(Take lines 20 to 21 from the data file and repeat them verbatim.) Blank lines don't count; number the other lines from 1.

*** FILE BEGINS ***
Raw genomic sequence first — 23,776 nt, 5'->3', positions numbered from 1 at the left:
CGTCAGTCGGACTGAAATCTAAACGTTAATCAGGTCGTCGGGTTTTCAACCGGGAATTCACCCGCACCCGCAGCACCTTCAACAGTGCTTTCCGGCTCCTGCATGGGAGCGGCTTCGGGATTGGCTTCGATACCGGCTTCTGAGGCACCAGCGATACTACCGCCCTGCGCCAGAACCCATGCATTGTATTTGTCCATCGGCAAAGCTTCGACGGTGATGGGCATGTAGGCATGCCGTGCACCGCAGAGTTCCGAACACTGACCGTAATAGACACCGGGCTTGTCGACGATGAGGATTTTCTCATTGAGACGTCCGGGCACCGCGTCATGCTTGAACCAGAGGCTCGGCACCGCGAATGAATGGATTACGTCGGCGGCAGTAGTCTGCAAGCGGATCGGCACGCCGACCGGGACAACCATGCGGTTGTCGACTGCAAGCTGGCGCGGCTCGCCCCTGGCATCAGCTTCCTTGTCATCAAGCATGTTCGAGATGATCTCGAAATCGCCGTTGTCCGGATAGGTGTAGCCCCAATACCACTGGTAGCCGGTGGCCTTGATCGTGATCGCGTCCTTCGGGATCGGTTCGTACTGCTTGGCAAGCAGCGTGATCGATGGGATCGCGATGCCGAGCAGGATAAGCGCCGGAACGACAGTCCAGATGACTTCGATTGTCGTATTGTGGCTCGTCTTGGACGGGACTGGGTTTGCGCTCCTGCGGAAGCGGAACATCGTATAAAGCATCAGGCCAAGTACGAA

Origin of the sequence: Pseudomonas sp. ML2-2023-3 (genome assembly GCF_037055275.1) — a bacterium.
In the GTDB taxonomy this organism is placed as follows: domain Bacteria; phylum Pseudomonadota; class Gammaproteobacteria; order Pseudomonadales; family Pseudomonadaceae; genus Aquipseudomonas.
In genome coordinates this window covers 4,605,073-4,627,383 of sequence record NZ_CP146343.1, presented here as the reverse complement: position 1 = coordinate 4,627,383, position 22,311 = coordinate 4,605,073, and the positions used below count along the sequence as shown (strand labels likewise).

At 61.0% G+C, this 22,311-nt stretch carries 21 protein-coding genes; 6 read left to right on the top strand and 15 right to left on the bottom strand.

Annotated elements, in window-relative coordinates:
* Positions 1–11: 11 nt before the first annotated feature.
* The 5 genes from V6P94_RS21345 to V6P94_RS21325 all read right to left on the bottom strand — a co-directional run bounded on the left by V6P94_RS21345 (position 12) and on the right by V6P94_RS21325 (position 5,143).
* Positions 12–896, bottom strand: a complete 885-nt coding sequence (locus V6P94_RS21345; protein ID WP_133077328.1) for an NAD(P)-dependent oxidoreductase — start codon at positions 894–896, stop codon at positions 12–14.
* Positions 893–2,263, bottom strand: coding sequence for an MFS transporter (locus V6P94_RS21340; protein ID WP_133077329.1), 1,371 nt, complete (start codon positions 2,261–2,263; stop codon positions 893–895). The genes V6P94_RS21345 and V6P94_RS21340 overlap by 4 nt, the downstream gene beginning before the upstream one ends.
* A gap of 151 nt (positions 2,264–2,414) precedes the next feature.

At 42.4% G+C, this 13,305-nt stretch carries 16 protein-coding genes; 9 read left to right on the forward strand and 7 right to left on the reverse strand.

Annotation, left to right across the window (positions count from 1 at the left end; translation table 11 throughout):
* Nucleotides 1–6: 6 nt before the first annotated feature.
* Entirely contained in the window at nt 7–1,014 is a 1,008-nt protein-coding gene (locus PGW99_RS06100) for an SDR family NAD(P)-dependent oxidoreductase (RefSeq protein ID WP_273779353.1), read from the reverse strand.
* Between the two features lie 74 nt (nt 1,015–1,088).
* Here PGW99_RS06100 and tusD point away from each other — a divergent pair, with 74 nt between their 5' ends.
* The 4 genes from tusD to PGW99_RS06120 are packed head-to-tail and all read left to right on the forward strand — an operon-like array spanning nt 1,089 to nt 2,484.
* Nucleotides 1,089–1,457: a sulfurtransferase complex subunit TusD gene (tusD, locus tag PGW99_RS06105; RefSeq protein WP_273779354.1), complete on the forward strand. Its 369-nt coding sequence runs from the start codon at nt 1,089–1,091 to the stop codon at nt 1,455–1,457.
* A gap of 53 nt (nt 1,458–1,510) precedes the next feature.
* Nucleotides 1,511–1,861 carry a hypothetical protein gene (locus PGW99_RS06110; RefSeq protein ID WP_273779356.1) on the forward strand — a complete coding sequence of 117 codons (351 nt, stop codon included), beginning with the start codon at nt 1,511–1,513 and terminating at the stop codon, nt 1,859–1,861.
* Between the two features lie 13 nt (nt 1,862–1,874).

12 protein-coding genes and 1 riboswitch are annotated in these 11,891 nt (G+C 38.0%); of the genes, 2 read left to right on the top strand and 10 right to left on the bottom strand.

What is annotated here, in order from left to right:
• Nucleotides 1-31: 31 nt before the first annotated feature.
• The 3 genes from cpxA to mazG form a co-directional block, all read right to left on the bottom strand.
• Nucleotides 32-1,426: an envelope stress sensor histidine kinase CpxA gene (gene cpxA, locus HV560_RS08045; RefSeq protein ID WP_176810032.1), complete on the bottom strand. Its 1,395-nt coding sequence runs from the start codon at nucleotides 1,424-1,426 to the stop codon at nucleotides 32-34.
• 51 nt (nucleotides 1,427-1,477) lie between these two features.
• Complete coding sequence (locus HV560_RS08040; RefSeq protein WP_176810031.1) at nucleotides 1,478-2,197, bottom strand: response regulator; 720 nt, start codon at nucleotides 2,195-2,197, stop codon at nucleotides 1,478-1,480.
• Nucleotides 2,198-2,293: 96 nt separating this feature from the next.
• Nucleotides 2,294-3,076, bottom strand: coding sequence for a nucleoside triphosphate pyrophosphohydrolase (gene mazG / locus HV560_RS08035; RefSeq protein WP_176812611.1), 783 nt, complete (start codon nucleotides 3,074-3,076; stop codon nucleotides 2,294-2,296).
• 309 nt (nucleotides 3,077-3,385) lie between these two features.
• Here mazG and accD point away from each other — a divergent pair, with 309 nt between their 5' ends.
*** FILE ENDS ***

* Nucleotides 1,089–1,457: a sulfurtransferase complex subunit TusD gene (tusD, locus tag PGW99_RS06105; RefSeq protein WP_273779354.1), complete on the forward strand. Its 369-nt coding sequence runs from the start codon at nt 1,089–1,091 to the stop codon at nt 1,455–1,457.
* A gap of 53 nt (nt 1,458–1,510) precedes the next feature.